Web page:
I believe ultimately, we, ourselves, should be our biggest cheerleaders. This journey has given me so much self-confidence, to say “Yeah, I ran 18 miles this weekend,” Our bodies are capable of so much, and I have seen that through my training. I have loved being able to encourage myself through each mile with saying, “come on, you’re almost there!” and “Think of how proud you will feel!”  I think one of the important takeaways from this journey is that I have done this for myself.  I get excited and nervous butterflies thinking about my actual marathon.

I know I have put in the work, and the mileage, and the mental strength. I am excited to see it all come together and reach the destination of this journey! Thank you for all of the knowledge and support, Angie and Trevor. I would have been lost this summer without your podcast and MTA! Best Regards, -Nicole Cote

How You Think and Feel About Yourself

Long before I started listening to MTA, I heard people say running a marathon would change your life. So, I was a little disappointed when I crossed the finish line of the Gobbler Grind in November 2017 and felt exhausted but not really different. Then, I realized it was the process leading up to the marathon that changes how you think and how you feel about yourself.

Through that process, I learned I could do something very challenging but I also learned there were certain things I had to do to be successful — such as planning and following a calendar and getting advice. Although I’m a lone runner I called upon the encouragement and advice of many acquaintances and people I didn’t know personally to become a stronger and smarter runner.

I started running after my brother, who was three years younger than me, died unexpectedly after collapsing during his 154th marathon. I started running to help cope with my grief and to try to get to know better the running community that loved him. I learned that physical activity does help. I think the endorphins that make you feel good also open your emotions in other ways, and sometimes you can cry for a bit and feel better. Finally, through running, along with the other things going on in my life, I learned that you can’t rely on one thing to change your life. But something such as running can help you be strong and adventurous in other areas.

You can adopt a new identity as a runner but that will still be just part of who you are. It’s all good. #R4J -Heidi Wells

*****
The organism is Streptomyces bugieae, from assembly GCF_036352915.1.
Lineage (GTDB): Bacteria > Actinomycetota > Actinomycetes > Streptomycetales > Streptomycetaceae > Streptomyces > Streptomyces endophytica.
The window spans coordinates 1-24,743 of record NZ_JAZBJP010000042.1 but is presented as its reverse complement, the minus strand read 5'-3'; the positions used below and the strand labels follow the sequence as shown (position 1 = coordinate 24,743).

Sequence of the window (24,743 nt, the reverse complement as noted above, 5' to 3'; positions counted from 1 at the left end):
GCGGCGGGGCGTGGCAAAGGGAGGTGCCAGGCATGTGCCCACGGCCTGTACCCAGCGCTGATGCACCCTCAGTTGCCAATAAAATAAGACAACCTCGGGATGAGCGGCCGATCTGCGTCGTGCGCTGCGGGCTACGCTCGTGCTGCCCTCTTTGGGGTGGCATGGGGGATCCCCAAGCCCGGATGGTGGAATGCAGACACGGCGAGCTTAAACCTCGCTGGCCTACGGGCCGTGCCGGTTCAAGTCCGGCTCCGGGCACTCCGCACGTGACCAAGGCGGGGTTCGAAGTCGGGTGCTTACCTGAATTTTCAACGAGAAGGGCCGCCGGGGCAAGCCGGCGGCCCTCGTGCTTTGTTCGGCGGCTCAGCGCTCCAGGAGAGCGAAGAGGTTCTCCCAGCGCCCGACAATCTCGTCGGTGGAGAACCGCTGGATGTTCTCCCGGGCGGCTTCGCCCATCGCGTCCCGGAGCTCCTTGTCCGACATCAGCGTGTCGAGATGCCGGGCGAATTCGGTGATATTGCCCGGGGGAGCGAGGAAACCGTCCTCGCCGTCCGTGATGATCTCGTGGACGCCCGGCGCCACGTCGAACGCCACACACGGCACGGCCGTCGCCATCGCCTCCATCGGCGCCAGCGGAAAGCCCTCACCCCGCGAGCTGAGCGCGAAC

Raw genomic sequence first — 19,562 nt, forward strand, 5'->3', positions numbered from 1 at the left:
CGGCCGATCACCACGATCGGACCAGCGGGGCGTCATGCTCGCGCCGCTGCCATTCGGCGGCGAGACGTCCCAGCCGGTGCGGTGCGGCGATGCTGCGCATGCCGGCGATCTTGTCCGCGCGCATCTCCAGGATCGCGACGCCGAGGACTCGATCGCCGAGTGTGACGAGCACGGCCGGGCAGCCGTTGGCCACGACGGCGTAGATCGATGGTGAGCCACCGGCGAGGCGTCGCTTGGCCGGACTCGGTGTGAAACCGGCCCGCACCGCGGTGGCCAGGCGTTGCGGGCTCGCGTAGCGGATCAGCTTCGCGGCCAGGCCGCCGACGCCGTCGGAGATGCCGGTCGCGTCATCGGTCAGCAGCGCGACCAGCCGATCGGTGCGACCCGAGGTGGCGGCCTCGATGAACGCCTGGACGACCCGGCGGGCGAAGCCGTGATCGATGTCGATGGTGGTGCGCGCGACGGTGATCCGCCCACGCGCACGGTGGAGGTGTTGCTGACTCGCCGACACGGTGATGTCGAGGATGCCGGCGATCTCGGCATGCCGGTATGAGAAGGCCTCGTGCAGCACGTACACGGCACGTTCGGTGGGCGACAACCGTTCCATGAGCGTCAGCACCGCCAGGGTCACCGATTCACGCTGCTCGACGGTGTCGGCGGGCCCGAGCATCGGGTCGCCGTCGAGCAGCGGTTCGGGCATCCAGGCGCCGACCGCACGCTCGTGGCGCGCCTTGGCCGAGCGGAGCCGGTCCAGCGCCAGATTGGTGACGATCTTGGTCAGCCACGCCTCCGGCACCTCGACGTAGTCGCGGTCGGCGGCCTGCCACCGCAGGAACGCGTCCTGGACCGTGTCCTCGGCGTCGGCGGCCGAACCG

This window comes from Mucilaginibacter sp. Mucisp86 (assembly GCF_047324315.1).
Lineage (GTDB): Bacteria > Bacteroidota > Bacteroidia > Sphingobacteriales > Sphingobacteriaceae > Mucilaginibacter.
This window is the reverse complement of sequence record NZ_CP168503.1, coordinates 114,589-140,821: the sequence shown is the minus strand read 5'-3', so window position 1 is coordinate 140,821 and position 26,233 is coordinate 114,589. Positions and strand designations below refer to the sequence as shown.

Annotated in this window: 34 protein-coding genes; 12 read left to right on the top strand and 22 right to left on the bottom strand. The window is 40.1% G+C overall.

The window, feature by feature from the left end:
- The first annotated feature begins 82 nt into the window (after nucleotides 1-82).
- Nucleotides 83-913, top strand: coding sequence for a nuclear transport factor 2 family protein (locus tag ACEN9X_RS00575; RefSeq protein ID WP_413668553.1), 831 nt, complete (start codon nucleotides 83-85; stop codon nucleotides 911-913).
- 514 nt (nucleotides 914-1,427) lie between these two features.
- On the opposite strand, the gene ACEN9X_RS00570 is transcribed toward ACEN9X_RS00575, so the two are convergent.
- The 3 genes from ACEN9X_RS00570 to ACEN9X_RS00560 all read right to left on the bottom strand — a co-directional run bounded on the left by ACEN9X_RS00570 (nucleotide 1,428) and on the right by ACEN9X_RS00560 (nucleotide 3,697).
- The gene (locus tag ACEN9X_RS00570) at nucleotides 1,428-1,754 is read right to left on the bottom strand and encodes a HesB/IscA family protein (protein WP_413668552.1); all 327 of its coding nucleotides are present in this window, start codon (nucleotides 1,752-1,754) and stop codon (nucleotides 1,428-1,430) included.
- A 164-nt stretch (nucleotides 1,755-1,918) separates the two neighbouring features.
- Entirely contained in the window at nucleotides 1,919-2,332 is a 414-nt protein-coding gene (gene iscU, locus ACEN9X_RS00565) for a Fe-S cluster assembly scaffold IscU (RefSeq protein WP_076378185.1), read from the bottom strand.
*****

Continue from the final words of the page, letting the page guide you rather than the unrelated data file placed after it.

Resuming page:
Calm and Focused

Marathon training has taught me so much, but one of the skills I’ve been able to apply to everyday life has been a kind of serenity brought on by preparation in the lead-up to challenges. Trusting the training in a way. I once wrote about an exam situation in the Facebook group and how while waiting for the big exam to start, I felt calm and focused, like when I wait for the bang at the marathon start line. Another big one is perseverance through challenges which I hope to be able
to make use of during labour when the time comes to have my baby. Kind regards, -Ida

Grit and Gratitude

When I think of the marathon training experience, there are really two words that resonate – grit and gratitude. Grit is a pretty obvious one for most runners – that quality of digging deep within oneself when the going gets tough.

For my first marathon which I ran last year, I wore a shirt that has a great deal of meaning and significance to me. I am from Pittsburgh and a huge fan of the Pittsburgh Pirates. In recent years the Pirates had endured 20 straight losing seasons, a historic losing streak in all of sports. But in 2013, the Pirates broke through and made the playoffs. As the game approached, my brother and his family sent me a Pirates shirt that I wore as I watched them get a victory.

That game embodied that gritty quality of overcoming adversity, fighting back, and celebrating the character of where we have come from and who we are. Sadly, my brother died the next year, in late 2014. For me, this shirt was a tangible representation of my brother and all that we shared, my gratitude for his life and my admiration for his fighting spirit. 

Many runners have a practice of dedicating a race to a person or a cause. I dedicated my first marathon race to my brother, but also more broadly to all of those living with mental illness and the challenges that it brings. In my both personal and professional life, I have been privileged to walk alongside so many inspiring people overcoming challenges and adversity.

My journey of running 26.2 miles is very trivial in comparison to these challenges. However, my experience is that distance running connects me to some inner quality of grit that contributes to remarkable resilience of the human spirit. This was a true gift of the marathon training journey.